News / Middle East

    Column: Free Jason Rezaian, Other Iranian American Detainees

    A screenshot of Jason Rezaian's Twitter page.
    A screenshot of Jason Rezaian's Twitter page.

    All Iranian Americans who travel to Iran know they face a certain amount of risk.

    Obliged to use Iranian passports instead of obtaining visas like other Americans, Iranian Americans can easily be barred from leaving the country and become pawns in the three-decade-old U.S.-Iran confrontation as well as in Iran’s complicated domestic political battles.

    The latest such pawn appears to be Washington Post correspondent Jason Rezaian.

    Last week Rezaian, his wife, Yeganeh Salehi, a correspondent for the National newspaper based in the United Arab Emirates, and two other dual nationals were detained by Iranian authorities.

     Apart from acknowledging that detention, Iranian officials have given no information about the reason for the arrests.

    Hadi Ghaemi, executive director of the International Campaign for Human Rights in Iran, told a Capitol Hill briefing on Monday that there was still no official judiciary record of the detentions, a sign that shadowy intelligence officials may be conducting a fishing expedition to try to develop a case against Rezaian and the others.

    The timing of the arrests – just after the end of the latest round of nuclear negotiations between Iran and the five permanent members of the UN Security Council plus Germany (P5+1) – suggests that hard-line opponents of Iranian President Hassan Rouhani are looking for ways to impede a deal, or to keep Iranian aspirations for greater civil liberties and reconciliation with the U.S. to a minimum in the event an agreement is reached.

    “Our evaluation is that the hardliners are terrified of a more open press and increased political and social freedoms, because they fear once they allow any such opening their tight control of domestic affairs will quickly unravel and they will be challenged on many fronts,” Ghaemi said.

    Dual nationals have frequently become ensnared in such domestic fights.

    Maziar Bahari, an Iranian-Canadian who reported for Newsweek from Iran, was jailed from June 2009 to October of that year in the aftermath of disputed presidential elections.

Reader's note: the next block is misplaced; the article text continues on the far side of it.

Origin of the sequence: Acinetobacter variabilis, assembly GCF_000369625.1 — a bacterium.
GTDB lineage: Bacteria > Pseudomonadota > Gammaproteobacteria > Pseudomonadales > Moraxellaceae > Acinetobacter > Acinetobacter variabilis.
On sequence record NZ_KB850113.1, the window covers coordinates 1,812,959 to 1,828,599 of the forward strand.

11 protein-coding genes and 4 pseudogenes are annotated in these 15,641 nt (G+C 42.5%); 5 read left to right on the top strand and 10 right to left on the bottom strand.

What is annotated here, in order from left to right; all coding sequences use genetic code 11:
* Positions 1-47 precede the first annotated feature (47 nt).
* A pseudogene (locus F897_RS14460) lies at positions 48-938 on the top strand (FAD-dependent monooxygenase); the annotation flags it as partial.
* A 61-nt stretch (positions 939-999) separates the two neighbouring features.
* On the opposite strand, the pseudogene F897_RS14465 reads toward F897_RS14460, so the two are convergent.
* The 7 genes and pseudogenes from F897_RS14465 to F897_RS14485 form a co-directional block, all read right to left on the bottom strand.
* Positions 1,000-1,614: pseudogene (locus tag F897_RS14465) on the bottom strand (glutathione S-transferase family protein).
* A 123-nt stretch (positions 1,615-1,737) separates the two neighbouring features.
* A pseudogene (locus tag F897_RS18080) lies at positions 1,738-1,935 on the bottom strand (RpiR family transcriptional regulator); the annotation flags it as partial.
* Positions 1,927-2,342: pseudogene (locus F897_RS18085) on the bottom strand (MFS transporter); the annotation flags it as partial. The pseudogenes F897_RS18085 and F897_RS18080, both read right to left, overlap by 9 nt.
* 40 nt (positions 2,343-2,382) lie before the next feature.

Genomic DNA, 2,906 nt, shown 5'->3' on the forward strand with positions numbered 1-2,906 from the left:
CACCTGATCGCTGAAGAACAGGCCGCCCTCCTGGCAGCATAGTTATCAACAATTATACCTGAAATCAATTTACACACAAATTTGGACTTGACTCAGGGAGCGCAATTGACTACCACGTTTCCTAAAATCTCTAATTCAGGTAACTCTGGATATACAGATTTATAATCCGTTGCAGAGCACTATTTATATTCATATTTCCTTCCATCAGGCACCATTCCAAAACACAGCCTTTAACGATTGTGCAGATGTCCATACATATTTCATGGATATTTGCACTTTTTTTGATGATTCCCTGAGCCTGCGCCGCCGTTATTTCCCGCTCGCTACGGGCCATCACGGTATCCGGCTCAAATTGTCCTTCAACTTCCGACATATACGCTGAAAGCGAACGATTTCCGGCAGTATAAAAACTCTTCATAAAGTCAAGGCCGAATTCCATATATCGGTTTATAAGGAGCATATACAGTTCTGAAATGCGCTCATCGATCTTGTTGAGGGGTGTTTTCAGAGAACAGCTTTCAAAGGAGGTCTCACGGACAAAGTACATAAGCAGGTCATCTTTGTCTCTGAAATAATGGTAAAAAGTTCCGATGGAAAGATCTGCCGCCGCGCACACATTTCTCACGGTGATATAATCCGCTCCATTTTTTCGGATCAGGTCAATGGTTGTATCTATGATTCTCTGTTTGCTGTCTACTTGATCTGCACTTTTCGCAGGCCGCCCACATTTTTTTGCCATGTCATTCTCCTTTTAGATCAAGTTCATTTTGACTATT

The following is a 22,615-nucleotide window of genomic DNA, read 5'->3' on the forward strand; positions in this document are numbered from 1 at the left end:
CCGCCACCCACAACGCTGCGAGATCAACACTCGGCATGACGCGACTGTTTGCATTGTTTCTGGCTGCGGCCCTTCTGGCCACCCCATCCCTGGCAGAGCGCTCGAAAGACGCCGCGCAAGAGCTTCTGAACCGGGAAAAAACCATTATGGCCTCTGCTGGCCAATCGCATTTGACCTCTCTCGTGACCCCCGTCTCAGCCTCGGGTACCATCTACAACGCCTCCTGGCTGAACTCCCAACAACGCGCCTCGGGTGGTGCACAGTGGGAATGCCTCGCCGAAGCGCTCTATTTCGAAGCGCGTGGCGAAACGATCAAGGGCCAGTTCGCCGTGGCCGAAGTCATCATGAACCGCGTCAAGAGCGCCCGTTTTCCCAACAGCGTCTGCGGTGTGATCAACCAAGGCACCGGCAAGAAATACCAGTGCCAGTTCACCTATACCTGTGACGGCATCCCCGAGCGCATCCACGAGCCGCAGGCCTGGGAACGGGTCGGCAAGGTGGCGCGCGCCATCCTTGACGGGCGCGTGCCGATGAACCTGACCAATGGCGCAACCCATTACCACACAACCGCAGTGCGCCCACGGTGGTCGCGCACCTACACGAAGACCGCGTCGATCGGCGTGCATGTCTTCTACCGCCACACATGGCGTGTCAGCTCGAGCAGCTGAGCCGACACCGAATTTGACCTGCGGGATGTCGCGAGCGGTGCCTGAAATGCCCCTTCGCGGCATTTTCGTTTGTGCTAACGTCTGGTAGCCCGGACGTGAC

Haleh Esfandiari, director of the Middle East program at the Woodrow Wilson International Center for Scholars, was kept from leaving Iran after visiting her mother in December 2006 when her passport and other belongings were stolen by plainclothes security agents on the way to the airport.

    Later thrown into Evin prison and kept there for four months, Esfandiari appears to have served several purposes for elements of the Iranian government.

    One was to intimidate Iranians advocating better relations with the United States. Another was to retaliate for the arrest of several officers of the Qods Force of the Revolutionary Guards by U.S. authorities in the Iraqi Kurdish city of Irbil. 

    The officers were seized and held by U.S. authorities for more than two years in the aftermath of a deadly assault on U.S. troops in Karbala by Iran-backed Iraqi militia members.

    While Iranian authorities did not secure their release in return for Esfandiari, they did let her go following an international outcry about her detention and to avoid more bad publicity before then President Mahmoud Ahmadinejad traveled to the UN General Assembly in September 2007.

    There should be a similar outcry now about Rezaian, an amiable 38-year-old from California who has a reputation for fairness and accuracy and who had just finished covering the latest round of Iran nuclear talks in Vienna.

    Testifying Tuesday before the Senate Foreign Relations Committee, Undersecretary of State Wendy Sherman called on the Iranian government to “immediately release Mr. Rezaian and the other three individuals as soon as possible.” She added that there was “absolutely no reason” for the journalist’s arrest.

    Sherman also urged Iran to release two other dual nationals held by the regime for years, Amir Hekmati and Saeed Abedini, and to help locate another American, Robert Levinson, who disappeared on Iran’s Kish island in 2007.

    Hekmati, a former U.S. Marine who was born in the U.S. to Iranian parents, was arrested three years ago while visiting relatives in Iran for the first time, coerced to confess to being a spy and sentenced to death.

    The sentence was overturned but Hekmati was reportedly convicted instead of “practical collaboration with the U.S. government” and handed a 10-year term.

    Abedini fell afoul of the Iranian government because he is a Christian convert from Islam and a pastor.